Technology Behind OnePetri

Behind the scenes, OnePetri processes your images using a local copy of the trained object detection machine learning models to detect Petri dishes and plaques. Several thresholds can be set and fine-tuned to optimize model performance. Although defaults have been set in OnePetri, these can be changed by the user at any time within the app’s settings page.

From image to inference

To detect Petri dishes in an image, the original image is resized (to fit within a 640px x 640px square) and then provided to the model.

When it comes to counting plaques, the original input image is first decomposed into several equisized non-overlapping smaller images/tiles (each fits within a 640px x 640px square), think of it like a puzzle, except in reverse. Then, overlapping tiles are also created, to ensure that all plaques which may have been on the tile boundaries are properly detected & counted. Finally, the tiles are individually provided to the plaque detection model and bounding boxes are drawn. Non-maximum suppression is done to remove duplicate plaques from the overlapping tile regions.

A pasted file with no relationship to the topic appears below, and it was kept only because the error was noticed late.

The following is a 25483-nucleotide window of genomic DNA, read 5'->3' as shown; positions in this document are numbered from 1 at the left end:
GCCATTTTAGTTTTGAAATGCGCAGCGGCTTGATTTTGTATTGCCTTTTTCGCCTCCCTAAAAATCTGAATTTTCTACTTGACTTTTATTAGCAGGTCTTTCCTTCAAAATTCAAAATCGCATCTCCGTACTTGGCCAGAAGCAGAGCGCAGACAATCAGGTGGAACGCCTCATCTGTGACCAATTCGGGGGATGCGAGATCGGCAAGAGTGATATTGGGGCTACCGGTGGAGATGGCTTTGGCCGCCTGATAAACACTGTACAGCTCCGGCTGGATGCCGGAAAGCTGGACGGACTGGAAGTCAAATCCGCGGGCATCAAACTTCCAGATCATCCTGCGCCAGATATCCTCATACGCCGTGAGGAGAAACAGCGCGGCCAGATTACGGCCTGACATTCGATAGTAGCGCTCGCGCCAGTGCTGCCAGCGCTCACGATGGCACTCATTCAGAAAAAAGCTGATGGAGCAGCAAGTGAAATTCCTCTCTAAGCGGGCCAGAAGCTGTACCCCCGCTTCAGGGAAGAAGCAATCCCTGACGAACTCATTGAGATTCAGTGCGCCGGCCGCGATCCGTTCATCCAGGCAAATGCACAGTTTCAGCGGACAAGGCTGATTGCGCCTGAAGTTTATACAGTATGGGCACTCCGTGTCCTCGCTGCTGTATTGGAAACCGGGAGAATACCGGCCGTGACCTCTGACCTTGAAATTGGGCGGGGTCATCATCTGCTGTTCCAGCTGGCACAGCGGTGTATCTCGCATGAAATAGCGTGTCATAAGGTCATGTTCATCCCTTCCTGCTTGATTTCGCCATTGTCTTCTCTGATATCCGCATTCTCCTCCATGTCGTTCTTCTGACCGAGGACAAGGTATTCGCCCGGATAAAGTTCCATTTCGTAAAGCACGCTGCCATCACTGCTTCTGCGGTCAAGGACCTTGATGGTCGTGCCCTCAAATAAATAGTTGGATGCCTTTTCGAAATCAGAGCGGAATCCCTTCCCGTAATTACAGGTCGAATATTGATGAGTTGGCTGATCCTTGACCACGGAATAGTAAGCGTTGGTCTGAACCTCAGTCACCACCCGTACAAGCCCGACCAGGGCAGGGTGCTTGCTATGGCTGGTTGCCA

This process of tiling is key to OnePetri’s image analysis pipeline because of how small the features (plaques) are relative to the image as a whole. The machine learning models were trained on tiles of images to begin with, as training on full-resolution images would be very computationally intensive.

Confidence thresholds

The confidence threshold is a measure of the model’s confidence that a given detection event (bounding box) contains the specified object (in this case, Petri dish or plaque). Confidence thresholds are a real number between 0.00 and 1.00, exclusively. A lower confidence threshold may increase recall at the expense of an increased number of false positives. Conversely, a higher confidence threshold may increase the number of false negatives.

Non-maximum suppression & IOU thresholds

Object detection models such as those used in OnePetri often return several bounding boxes for a single object. To determine if these boxes represent the same object, a cutoff threshold is set. This process is termed non-maximum suppression (NMS).

The intersection over union (IOU) threshold is a measure of the area of the intersection of two bounding boxes, divided by the area of the union of both bounding boxes. As this value approaches 1, both boxes become increasingly overlapped. Bounding boxes which have an IOU above the set threshold are removed from the predictions as they likely correspond to the same object.